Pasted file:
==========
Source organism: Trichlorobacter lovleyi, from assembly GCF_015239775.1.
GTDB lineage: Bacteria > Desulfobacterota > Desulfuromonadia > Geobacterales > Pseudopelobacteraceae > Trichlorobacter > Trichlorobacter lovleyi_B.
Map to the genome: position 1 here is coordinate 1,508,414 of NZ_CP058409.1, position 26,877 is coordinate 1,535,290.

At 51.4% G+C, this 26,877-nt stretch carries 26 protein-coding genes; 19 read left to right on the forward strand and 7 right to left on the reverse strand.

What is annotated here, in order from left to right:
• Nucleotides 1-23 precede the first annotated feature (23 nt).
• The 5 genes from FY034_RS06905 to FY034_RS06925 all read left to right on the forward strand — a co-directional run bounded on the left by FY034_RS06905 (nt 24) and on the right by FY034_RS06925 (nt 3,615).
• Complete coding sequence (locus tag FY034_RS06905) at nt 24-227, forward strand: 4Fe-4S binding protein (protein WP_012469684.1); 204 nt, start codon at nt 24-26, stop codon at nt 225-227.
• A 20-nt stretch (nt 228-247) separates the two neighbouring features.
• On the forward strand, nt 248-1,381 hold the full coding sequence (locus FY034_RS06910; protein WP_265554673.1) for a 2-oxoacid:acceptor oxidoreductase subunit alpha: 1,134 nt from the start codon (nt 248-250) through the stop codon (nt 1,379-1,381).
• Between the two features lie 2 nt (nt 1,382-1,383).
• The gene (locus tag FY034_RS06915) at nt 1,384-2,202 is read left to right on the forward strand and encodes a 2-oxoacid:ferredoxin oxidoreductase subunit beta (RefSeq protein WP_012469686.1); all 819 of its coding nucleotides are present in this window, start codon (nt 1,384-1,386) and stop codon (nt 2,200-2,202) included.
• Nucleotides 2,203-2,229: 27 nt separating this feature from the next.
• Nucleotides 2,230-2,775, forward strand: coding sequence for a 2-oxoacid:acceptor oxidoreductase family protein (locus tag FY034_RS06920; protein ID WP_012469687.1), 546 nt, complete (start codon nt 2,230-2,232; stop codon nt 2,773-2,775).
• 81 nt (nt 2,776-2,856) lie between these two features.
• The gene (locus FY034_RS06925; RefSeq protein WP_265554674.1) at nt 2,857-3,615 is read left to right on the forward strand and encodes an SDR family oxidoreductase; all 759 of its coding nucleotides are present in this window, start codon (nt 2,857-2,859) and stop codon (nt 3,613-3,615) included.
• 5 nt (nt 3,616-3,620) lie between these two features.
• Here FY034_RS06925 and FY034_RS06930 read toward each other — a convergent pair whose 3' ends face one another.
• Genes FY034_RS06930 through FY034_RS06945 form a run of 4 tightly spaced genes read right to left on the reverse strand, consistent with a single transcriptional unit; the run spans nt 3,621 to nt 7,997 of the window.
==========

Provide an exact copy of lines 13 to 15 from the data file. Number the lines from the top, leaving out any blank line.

• Nucleotides 2,203-2,229: 27 nt separating this feature from the next.
• Nucleotides 2,230-2,775, forward strand: coding sequence for a 2-oxoacid:acceptor oxidoreductase family protein (locus tag FY034_RS06920; protein ID WP_012469687.1), 546 nt, complete (start codon nt 2,230-2,232; stop codon nt 2,773-2,775).
• 81 nt (nt 2,776-2,856) lie between these two features.